April 17, 2005
Apollo 13 Astronaut, Lovell, Donates Memorabilia
CHICAGO (AP) -- Former astronaut Jim Lovell, whose near-fatal trip to the moon was made famous in the movie "Apollo 13," has given a planetarium the handbook whose cardboard cover was used to save the space crew's lives.
Lovell donated several items from his career to the Adler Planetarium to mark the institution's 75th anniversary.
The handbook's cardboard cover was torn off and used in an air purifier to let Lovell and his fellow astronauts breathe. "If it hadn't worked, we would have been poisoned by our own exhalation," Lovell said on Wednesday.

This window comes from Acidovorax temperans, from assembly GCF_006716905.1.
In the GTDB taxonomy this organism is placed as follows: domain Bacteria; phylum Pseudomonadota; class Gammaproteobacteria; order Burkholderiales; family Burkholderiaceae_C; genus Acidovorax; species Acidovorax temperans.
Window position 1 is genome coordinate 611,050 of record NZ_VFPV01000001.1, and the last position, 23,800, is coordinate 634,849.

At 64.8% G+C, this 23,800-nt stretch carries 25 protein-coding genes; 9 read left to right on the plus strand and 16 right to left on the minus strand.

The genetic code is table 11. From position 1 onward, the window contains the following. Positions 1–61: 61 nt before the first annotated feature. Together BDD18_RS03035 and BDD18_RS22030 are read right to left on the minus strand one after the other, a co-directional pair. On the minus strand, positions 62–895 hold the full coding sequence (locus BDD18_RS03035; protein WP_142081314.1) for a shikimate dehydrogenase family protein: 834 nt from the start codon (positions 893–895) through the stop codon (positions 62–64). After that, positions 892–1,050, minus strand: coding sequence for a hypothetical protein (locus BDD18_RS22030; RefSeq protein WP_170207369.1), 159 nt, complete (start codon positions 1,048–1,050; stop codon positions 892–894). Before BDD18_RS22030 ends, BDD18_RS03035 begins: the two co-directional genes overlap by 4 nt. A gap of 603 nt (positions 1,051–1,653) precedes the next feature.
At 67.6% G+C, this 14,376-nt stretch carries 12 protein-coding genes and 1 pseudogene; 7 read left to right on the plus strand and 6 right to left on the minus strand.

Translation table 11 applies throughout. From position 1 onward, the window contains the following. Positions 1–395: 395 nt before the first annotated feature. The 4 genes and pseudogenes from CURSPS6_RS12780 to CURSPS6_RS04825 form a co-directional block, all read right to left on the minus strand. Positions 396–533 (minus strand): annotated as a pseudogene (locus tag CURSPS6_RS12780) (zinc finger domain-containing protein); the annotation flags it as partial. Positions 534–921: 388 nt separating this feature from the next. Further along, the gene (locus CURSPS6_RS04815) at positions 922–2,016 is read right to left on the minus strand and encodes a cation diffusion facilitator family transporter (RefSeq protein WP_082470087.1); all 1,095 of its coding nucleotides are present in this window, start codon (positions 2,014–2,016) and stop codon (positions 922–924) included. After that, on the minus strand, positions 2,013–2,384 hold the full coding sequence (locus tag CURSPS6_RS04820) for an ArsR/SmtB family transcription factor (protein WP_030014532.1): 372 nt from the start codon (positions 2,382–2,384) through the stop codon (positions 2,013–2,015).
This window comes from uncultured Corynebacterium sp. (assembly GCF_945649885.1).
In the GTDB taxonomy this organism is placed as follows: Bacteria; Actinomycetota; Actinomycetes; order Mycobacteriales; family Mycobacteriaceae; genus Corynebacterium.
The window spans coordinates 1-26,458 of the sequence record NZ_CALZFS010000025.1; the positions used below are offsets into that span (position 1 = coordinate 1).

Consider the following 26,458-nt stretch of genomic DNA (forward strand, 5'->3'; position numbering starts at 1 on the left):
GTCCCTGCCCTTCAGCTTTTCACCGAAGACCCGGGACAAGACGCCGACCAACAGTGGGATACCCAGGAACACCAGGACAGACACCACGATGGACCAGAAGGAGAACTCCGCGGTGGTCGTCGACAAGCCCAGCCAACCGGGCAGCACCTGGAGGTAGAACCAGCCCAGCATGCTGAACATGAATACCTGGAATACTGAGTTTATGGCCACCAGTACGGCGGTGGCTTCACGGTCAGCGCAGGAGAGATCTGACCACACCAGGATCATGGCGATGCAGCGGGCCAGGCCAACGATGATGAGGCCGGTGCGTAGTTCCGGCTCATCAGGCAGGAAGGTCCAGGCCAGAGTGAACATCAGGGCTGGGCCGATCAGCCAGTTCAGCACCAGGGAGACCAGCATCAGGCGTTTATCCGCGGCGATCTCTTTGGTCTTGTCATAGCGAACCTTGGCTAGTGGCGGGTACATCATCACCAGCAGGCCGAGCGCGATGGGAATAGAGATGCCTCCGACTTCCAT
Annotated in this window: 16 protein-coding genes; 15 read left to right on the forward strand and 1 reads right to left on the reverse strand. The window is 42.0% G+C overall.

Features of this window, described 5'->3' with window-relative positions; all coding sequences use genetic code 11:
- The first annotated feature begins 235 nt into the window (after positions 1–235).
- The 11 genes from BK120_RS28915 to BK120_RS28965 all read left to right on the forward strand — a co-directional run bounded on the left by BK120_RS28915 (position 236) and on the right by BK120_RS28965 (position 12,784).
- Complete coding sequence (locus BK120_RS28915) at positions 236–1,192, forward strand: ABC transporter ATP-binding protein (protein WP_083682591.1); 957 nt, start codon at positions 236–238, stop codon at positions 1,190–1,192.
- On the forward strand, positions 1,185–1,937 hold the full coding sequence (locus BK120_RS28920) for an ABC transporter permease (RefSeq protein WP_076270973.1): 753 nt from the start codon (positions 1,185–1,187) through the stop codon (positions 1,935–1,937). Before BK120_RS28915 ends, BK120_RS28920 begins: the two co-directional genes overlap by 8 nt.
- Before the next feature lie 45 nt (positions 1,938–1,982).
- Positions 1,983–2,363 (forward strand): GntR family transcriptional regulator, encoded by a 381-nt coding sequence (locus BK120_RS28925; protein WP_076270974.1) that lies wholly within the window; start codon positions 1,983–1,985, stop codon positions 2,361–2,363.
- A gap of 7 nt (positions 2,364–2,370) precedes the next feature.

Two other donated items would have been left on the moon's surface if the mission hadn't been aborted: a plaque listing the names of the astronauts and a small navigational telescope.
"I have been thinking for a long time about what is going to happen to this stuff when I am gone," said Lovell, who lives in suburban Lake Forest.
"I guess my kids could use them as doorstops. I finally decided I'd like to consolidate all of the artifacts for people who come to the Adler," he said.
The planetarium will also receive the two-man Gemini 12 spacecraft that Lovell flew with Edwin "Buzz" Aldrin, the first mission in which two spacecraft docked. That capsule will be at the planetarium next fall on long-term loan from the Smithsonian National Air and Space Museum.
On the Net:
Adler Planetarium: http://www.adlerplanetarium.org/